By Scott M. Johnson Herald Writer
Can they do it again?
The past two times the Washington Huskies ventured south to play a conference tournament at the Staples Center in Los Angeles, the UW men’s basketball team swept through the competition and hoisted a trophy on Saturday afternoon.
Three wins in three days have become commonplace for the Huskies. This time around, they’re trying to complete the unprecedented feat of three titles in three years.
“It gives us a lot of confidence,” fifth-year senior Darnell Gant said of the Huskies’ two-year run as Pacific-10 Conference champions. “But at the same time, I feel like the younger guys and the guys who are here now need to understand what it took to win those tournaments. It’s not as easy as it would seem. Three-games-in-three-days, anybody could say that. But it’s going to take a lot more.”
Not only are the Huskies now competing in the Pacific-12 Conference, but they’re also carrying a different tag into the tournament as the No. 1 seed. UW (21-9) is scheduled to open against Oregon State at 12:10 p.m.
The No. 9-seeded Beavers (18-13) knocked off Washington State in Wednesday’s first round and played the Huskies close in a 75-72 loss in Corvallis in the second meeting of UW’s regular-season sweep.
The Huskies know they’ll have their hands full today, and getting through the semifinals and title game will be no easy feat, either.
“It’s really hard to do,” sophomore C.J. Wilcox said of winning three games in three days. “It takes a lot of focus, guys sticking together, because a lot of things happen — especially with three games in three days. You just have to remember your principles and try to execute.”
Sophomore Terrence Ross was even more succinct in explaining what it takes to win three consecutive games this time of year.
“You have to be almost perfect,” he said.
Washington already holds the distinction of being the first program from the Pac-10/Pac-12 to win back-to-back conference titles under the current format. Remarkably, USC is the only other program to make it to consecutive championship games since the tournament came back from a 12-year hiatus in 2002 — from 1987 through 1991, the conference played a smaller postseason tourney at home sites, Although, the Trojans went to back-to-back title games in 2002 and 2003, they lost both times.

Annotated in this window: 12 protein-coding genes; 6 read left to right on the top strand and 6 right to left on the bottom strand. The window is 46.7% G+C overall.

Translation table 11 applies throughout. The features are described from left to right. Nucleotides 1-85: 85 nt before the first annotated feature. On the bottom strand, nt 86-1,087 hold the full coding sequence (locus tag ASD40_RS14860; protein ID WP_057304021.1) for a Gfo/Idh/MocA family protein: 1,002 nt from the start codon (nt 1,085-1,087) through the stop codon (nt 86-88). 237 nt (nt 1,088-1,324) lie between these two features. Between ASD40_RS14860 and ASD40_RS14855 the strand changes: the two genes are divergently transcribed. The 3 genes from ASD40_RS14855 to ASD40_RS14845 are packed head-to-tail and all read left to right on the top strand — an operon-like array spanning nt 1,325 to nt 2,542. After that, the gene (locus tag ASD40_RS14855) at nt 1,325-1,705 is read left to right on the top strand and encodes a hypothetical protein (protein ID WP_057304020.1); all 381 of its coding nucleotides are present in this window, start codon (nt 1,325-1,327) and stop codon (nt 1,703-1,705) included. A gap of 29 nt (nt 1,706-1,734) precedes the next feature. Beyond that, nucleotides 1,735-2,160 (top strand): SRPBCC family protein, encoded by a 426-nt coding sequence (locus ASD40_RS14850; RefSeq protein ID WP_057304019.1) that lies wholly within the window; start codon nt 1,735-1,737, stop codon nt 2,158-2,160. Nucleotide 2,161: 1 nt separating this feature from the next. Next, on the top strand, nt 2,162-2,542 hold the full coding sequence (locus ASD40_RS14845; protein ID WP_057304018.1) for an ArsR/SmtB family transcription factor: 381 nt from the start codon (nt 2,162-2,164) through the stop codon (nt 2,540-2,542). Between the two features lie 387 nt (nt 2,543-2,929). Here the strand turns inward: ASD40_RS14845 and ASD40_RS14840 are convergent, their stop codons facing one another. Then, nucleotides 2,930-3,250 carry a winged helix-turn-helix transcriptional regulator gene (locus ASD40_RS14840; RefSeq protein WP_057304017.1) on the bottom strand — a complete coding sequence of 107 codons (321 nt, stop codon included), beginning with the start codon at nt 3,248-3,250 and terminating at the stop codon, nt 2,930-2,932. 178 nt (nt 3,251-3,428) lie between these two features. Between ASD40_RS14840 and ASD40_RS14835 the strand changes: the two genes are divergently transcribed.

UW has won a conference-best three titles in the 10 tournaments under the current format, including the past two. Add in the No. 1 seed, and the Huskies would appear to be the team to beat this week.
Not that they see it that way.
“I’m definitely not saying: ‘Look out Pac-12, here we come,’” coach Lorenzo Romar said this week. “This is a tough, tough tournament. It’s going to be very difficult, starting with our first game.”
Making things even more challenging is the fact that this year’s Huskies will have to make a run without former star guard Isaiah Thomas, who was named MVP of the past two tournaments and now is playing for the NBA’s Sacramento Kings.
Another big reason for UW’s back-to-back runs was motivation. The past two years, the Huskies found themselves on the outside looking in when it came to the NCAA tournament and needed Pac-10 titles to secure automatic bids. This year’s Huskies appeared more safe this time last week, but a Saturday loss to UCLA has left some questions about UW’s NCAA resume.
“We need to win some games,” Romar said. “I don’t know if we’re a slam dunk for the (NCAA) tournament. That’s how we’ve felt the last two years.”
The Huskies might have enough on their tournament resume to get into the Big Dance regardless of what happens this week, but that doesn’t mean they’re resting on their laurels.
Another three-game run through the Pac-12 tourney would be just what the doctor ordered in terms of UW’s NCAA tournament standing, but that’s easier said than done.
The question now is: can they do it again?